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An Intrinsic Fiber-Optic Sensor for Structure Lightning Current Measurement
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Author and Affiliation:
Nguyen, Truong X.(NASA Langley Research Center, Hampton, VA, United States);
Ely, Jay J.(NASA Langley Research Center, Hampton, VA, United States);
Szatkowski, George N.(NASA Langley Research Center, Hampton, VA, United States);
Mata, Carlos T.(NASA Kennedy Space Center, Cocoa Beach, FL, United States);
Mata, Angel. G.(Stinger Ghaffarian Technologies, Inc. (SGT, Inc.), Kennedy Space Center, FL, United States);
Snyder, Gary P.(NASA Kennedy Space Center, Cocoa Beach, FL, United States)
Abstract: An intrinsic optical-fiber sensor based on Faraday Effect is developed that is highly suitable for measuring lightning current on aircraft, towers and complex structures. Originally developed specifically for aircraft installations, it is light-weight, non-conducting, structure conforming, and is immune to electromagnetic interference, hysteresis and saturation. It can measure total current down to DC. When used on lightning towers, the sensor can help validate other sensors and lightning detection network measurements. Faraday Effect causes light polarization to rotate when the fiber is exposed to a magnetic field in the direction of light propagation. Thus, the magnetic field strength can be determined from the light polarization change. By forming closed fiber loops and applying Ampere's law, measuring the total light rotation yields the total current enclosed. A broadband, dual-detector, reflective polarimetric scheme allows measurement of both DC component and AC waveforms with a 60 dB dynamic range. Two systems were built that are similar in design but with slightly different sensitivities. The 1310nm laser system can measure 300 A - 300 kA, and has a 15m long sensing fiber. It was used in laboratory testing, including measuring current on an aluminum structure simulating an aircraft fuselage or a lightning tower. High current capabilities were demonstrated up to 200 kA at a lightning test facility. The 1550nm laser system can measure 400 A - 400 kA and has a 25m fiber length. Used in field measurements, excellent results were achieved in the summer of 2012 measuring rocket-triggered lightning at the International Center for Lightning Research and Testing (ICLRT), Camp Blanding, Florida. In both systems increased sensitivity can be achieved with multiple fiber loops. The fiber optic sensor provides many unique capabilities not currently possible with traditional sensors. It represents an important new tool for lightning current measurement where low weight, complex shapes, large structure dimension, large current, and low frequency capabilities are important considerations.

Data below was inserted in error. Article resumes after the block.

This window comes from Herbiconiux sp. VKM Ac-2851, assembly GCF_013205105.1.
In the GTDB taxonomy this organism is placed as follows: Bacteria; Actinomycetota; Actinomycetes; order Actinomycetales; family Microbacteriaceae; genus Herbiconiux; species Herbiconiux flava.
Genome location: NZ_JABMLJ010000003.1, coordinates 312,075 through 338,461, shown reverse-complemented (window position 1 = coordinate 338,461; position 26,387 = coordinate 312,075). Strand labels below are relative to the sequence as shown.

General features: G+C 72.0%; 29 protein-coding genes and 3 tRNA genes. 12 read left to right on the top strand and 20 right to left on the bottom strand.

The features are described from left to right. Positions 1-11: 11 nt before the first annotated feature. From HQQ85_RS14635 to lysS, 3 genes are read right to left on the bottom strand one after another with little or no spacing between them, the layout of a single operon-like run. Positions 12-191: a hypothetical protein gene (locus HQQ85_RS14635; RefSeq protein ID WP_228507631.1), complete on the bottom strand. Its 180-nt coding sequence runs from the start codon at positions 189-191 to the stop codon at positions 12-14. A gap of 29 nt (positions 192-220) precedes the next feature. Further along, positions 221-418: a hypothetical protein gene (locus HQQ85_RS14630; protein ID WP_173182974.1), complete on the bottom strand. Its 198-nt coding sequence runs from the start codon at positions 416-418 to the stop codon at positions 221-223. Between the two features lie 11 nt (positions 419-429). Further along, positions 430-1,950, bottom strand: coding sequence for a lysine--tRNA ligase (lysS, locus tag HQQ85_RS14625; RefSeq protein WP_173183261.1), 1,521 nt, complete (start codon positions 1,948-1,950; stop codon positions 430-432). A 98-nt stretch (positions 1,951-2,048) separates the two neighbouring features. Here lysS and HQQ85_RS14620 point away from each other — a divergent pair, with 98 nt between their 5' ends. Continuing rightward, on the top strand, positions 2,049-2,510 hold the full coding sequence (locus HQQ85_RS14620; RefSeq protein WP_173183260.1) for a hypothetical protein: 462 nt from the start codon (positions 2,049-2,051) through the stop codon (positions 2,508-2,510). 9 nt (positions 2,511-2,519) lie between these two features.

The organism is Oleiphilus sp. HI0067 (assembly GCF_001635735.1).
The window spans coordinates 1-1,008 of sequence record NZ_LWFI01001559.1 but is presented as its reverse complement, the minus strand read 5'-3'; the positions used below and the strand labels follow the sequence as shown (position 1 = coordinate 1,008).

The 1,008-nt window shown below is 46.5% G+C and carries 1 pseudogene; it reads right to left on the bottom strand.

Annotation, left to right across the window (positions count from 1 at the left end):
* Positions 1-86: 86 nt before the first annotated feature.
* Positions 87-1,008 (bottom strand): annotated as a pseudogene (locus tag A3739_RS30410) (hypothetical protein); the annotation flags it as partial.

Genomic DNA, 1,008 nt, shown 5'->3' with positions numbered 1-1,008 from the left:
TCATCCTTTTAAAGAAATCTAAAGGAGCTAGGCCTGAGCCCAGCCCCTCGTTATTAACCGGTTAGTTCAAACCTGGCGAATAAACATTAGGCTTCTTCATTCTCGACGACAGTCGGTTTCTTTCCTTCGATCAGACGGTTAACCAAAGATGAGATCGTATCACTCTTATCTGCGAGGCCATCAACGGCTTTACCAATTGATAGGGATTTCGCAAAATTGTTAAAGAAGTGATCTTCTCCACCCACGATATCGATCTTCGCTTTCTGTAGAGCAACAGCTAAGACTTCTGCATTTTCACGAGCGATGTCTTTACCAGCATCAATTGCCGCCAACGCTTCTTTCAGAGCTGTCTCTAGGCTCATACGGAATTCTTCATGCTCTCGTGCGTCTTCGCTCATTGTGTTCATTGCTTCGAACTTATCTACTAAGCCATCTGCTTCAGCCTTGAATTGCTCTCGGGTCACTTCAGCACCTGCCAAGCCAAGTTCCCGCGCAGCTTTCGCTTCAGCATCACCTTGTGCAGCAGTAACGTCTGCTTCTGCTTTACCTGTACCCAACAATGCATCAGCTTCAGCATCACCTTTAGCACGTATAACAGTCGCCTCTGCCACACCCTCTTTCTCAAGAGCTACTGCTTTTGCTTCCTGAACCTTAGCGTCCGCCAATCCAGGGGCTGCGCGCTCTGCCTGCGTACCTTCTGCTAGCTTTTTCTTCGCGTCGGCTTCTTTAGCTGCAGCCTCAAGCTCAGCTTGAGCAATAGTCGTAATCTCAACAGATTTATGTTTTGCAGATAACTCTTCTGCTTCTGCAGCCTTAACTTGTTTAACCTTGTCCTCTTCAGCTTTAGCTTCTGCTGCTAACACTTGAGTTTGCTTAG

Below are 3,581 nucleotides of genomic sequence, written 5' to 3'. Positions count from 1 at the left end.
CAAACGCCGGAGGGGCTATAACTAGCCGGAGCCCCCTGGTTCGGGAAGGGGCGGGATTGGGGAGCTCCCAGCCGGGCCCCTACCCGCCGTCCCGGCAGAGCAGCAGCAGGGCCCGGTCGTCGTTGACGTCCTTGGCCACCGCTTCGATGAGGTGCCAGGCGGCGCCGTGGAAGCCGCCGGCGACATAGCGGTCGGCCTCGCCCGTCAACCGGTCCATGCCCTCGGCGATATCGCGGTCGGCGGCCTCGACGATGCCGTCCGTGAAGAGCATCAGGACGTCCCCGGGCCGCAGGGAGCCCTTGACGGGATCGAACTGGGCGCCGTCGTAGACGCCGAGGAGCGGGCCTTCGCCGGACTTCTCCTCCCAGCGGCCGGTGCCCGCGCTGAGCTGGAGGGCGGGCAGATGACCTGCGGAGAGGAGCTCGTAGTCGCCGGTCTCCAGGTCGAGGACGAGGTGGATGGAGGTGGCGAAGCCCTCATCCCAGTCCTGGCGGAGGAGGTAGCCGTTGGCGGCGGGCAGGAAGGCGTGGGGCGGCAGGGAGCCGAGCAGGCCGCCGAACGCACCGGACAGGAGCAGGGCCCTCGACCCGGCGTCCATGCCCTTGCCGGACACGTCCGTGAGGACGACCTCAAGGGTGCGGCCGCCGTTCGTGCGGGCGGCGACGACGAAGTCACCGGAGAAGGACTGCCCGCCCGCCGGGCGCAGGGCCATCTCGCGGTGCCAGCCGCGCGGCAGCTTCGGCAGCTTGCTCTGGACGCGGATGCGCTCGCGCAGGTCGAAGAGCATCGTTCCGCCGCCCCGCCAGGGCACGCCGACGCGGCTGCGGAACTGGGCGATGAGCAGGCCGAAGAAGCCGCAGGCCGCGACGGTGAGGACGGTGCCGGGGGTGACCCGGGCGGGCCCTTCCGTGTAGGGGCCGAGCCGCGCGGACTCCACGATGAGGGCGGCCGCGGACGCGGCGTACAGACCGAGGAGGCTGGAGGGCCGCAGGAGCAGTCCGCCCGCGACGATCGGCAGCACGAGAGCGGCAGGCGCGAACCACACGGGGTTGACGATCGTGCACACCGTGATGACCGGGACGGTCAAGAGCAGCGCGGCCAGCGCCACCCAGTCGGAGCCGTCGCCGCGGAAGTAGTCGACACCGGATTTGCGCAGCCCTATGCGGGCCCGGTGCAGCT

Publication Date: Mar 18, 2014
Document ID:
20140003896
(Acquired May 02, 2014)
Subject Category: AIR TRANSPORTATION AND SAFETY
Report/Patent Number: NF1676L-17508
Document Type: Conference Paper
Meeting Information: International Lightning Detection Conference (ILDC); 23rd; 18-19 Mar. 2014; Tucson, AZ; United States
International Lightning Metrology Conference (ILMC); 5th; 20-21 Mar. 2014; Tucson, AZ; United States
Contract/Grant/Task Num: WBS 648987.02.04.07.20
Financial Sponsor: NASA Langley Research Center; Hampton, VA, United States
Description: 12p; In English; Original contains color illustrations
Distribution Limits: Unclassified; Publicly available; Unlimited
Rights: Copyright; Distribution as joint owner in the copyright
NASA Terms: ALTERNATING CURRENT; DYNAMIC RANGE; FARADAY EFFECT; FIBER OPTICS; LASERS; LIGHTNING; LOW FREQUENCIES; LOW WEIGHT; MAGNETIC FIELD CONFIGURATIONS; POLARIMETRY; POLARIZATION (WAVES)
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